Monday, November 12, 2018

A Return to the Blog

This blog first started after we arrived in Ukraine and set up house on the 14th storey of an apartment on the outskirts of Kiev. Since then, we added a cat, two children, moved apartments (up to the 19th floor) and have most lately purchased the title of "Home Owner". The home is a fixer upper - though not in the same category of our infamous mud hut. A friend suggested that I document the remodel adventure and I re-joined that what I really needed was a go-fund me page.  I decided to return to the blog, but have added those annoying ads to see if perhaps the adventures of Ukrainian building codes and interior design in a post soviet country could possibly be monetized. I've kept the blog name and it's history - while originally a pun on where we lived, the name evokes a tale in a long line of adventures.  Like Sheherazade, I will keep telling them until I have no more tales to tell. 

Saturday, September 7, 2013


Now that we live right across from a market, I find I'm doing most of my shopping there.  Most often I am with the kids, and the vendors love it when I am and ask about them when they aren't.  They often give something to them, and I feel bad sometimes because I don't often buy things, or sometimes what they give is worth more than what I buy.  Take the fruit vendor who always give the kids a banana.  Or a peach.  Or a pound of plums.  And I bought 2 pounds of potatoes.  That means she just about broke even.

And then there is the salo lady - she sells pork products.  But we mostly eat chicken, or beef, and pork maybe once in three months.  She always gives the kids a big slice of salo.  it isn't expensive - but all she gets back from this relationship is the kids' enjoyment.  And do they ever enjoy it.  I had T out of the stroller recently and we were in the market and as soon as he saw the meet counter he got very excited and was pulling my hand to get me there faster.    He loves his salo.  The ukrainians say it isn't fat.  They say it is something different.  They swear it is healthy - but whenever I've seen it, I've always thought LARD.

Today though, something in my mind triggered and I thought SALT PORK.  It was a light bulb.  isn't it interesting how words can have so much weight?  You say salt pork, and you think I could use that to flavor soups or frying pans and you say LARD, and you think oh my arteries.  Here, the main salo that you buy doesn't have lean in it - but in the grocery store you can buy something that looks similar, with more lean - still not bacon - but something between the two.

As an american from the North West - Salt pork doesn't mean too much for me really - it is an old fashioned word found in historical novels.  I imagine people in the northwest buy it and use it - but it has never been on my radar.  In the south, I understand, it is still used and eaten.  Anyway it was quite the brain wave for me, 6 years in coming, to reach a better translation than the standard one of bacon, which we all know it isn't.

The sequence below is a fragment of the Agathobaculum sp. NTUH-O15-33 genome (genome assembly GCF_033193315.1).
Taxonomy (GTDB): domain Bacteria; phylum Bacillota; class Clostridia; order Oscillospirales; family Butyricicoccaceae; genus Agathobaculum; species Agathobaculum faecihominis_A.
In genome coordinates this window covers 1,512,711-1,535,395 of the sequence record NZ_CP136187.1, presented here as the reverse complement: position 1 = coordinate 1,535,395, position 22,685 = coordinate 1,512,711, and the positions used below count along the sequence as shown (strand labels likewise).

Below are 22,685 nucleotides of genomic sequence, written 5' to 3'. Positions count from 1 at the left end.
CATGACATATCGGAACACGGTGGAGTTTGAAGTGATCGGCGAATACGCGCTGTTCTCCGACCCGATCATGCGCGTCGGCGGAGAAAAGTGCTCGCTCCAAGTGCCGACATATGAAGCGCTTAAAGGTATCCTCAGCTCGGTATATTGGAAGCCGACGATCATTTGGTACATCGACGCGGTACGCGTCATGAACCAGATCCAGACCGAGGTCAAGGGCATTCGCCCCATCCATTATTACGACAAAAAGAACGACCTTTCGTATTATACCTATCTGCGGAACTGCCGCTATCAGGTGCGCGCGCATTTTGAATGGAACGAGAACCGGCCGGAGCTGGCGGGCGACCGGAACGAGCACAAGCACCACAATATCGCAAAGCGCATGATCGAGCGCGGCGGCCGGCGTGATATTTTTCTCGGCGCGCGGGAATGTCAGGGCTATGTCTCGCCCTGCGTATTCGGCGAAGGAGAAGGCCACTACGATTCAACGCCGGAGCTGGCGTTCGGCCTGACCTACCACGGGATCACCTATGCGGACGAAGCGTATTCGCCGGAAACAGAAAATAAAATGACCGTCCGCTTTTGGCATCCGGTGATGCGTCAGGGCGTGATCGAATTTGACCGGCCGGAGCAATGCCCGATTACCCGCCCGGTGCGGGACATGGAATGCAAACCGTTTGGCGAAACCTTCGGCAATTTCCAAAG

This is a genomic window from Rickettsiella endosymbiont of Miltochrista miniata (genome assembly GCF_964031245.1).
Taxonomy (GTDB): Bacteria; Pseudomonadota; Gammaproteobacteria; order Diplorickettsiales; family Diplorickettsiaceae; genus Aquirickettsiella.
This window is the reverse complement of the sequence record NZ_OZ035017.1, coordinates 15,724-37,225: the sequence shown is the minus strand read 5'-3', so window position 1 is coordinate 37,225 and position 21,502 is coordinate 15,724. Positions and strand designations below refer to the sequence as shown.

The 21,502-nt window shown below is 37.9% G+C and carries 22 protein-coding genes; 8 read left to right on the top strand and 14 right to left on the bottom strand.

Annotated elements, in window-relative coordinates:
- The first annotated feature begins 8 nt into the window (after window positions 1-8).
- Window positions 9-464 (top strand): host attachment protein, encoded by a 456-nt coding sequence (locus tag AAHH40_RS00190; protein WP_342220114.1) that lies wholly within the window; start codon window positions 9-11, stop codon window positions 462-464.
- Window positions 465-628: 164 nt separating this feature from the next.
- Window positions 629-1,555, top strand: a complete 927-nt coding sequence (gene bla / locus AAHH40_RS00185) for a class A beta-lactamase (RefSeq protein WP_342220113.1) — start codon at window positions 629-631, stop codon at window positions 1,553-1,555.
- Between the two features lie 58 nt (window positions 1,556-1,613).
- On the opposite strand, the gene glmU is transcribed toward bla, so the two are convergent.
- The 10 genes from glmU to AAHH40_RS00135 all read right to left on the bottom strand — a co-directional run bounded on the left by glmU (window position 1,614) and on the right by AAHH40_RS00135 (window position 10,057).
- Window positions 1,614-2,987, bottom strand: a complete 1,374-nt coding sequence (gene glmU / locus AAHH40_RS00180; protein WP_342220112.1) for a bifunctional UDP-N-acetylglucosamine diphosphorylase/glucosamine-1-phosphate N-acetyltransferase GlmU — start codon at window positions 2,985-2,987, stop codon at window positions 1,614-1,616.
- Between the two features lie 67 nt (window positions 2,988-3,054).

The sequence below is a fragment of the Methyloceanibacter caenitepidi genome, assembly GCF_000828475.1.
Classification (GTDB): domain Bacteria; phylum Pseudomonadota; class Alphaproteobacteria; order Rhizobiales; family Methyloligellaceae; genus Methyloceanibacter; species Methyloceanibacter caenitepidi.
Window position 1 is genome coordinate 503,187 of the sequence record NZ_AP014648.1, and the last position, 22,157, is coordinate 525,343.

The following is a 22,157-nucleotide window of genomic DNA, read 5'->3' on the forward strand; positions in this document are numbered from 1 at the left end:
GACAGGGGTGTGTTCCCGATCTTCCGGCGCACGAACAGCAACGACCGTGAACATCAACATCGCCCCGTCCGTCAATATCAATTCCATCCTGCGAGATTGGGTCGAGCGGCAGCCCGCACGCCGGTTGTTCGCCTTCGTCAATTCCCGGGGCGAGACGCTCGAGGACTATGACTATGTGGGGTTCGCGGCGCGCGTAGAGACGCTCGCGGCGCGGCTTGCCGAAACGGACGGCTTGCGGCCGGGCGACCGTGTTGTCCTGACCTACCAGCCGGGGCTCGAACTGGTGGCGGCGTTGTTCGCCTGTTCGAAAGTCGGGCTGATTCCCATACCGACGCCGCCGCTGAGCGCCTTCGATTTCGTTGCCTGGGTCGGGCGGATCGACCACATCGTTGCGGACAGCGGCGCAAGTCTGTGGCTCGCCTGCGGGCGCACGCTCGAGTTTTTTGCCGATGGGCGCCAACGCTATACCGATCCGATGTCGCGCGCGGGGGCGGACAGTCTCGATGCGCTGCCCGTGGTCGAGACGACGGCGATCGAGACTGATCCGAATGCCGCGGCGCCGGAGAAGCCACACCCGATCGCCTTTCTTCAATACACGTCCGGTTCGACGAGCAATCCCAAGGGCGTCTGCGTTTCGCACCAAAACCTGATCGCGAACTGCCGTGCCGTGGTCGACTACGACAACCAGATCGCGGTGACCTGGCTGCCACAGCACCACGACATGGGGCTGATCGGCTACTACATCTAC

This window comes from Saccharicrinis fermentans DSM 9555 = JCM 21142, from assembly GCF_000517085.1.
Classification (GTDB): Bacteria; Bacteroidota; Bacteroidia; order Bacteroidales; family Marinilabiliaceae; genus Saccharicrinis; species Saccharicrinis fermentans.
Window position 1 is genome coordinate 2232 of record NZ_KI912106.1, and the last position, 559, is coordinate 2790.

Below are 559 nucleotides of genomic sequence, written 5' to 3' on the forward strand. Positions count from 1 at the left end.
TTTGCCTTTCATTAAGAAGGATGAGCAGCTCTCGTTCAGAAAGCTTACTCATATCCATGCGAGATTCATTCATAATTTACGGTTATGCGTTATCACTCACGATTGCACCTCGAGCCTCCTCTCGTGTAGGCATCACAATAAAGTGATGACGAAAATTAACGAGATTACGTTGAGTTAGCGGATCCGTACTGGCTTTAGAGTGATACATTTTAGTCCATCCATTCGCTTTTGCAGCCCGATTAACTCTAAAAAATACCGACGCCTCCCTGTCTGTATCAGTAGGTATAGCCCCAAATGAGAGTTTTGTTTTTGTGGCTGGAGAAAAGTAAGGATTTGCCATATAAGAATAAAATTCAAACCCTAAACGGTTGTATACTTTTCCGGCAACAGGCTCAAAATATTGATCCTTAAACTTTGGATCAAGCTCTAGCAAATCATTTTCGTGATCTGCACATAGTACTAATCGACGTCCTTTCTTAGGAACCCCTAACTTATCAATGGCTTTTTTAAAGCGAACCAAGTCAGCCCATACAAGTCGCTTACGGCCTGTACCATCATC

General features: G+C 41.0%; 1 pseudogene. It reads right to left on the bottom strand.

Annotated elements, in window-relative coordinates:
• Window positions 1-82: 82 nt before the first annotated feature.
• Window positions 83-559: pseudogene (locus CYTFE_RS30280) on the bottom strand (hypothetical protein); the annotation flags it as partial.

Wednesday, July 31, 2013

The Pochemushka

When you learn a foreign language, there are words that are just better than others - that capture things do ingeniously that you can't forget them.  And so it was that when our babysitter dumbed Saphira a pochemushka (почемушка), we were delighted - at least with the title if not fully with the actuality of the fact.  Почему  - pochemu - in Russian means "Why" and ushka is a diminutive, feminine ending (like in Babushka) and so the best translation of the term would be "the little why girl".  Not quite the same ring. While stories could be written about a pochemushka, the little why girl becomes an abstract entity.
And so we have a pochemushka.  So many "whys".  I think the problem is my strategy has always been to answer them to the best of my ability.  This defeated my Russian early on and my English is also giving under the barrage.  Last week, I was ready to wave my white flag by 10am.
I think this is where having other people around you who are also parents of young children is at its most valuable, (and is something that is harder for us to replicate as we interact with our Ukrainian friends mostly on the playground and so don't always see how some situations play out) because it can give you other ideas of how to deal with the issue at hand.  I had tried asking her to repeat my answers to her whys and soоo realized that for the most part, she wasn't listening.  The whys flow in an empty babble of sound that start before a full answer can even be given.
It was only when were were out with some friends and they turned the flurry of whys around on her . . . now why do you think that a cow couldn't take care of a person? The stream of whys stopped - not so much because she had an answer but because the start of thinking through the whys was actually presented before her.
But old habits are so hard to break and I often find myself explaining why this and that until I'm exhausted and frustrated.  I forget that I need to wait, and to ask back, to encourage her to look and observe and deduce.  That a wrong deduction isn't a set back, but is rather one variant closer to a right answer later.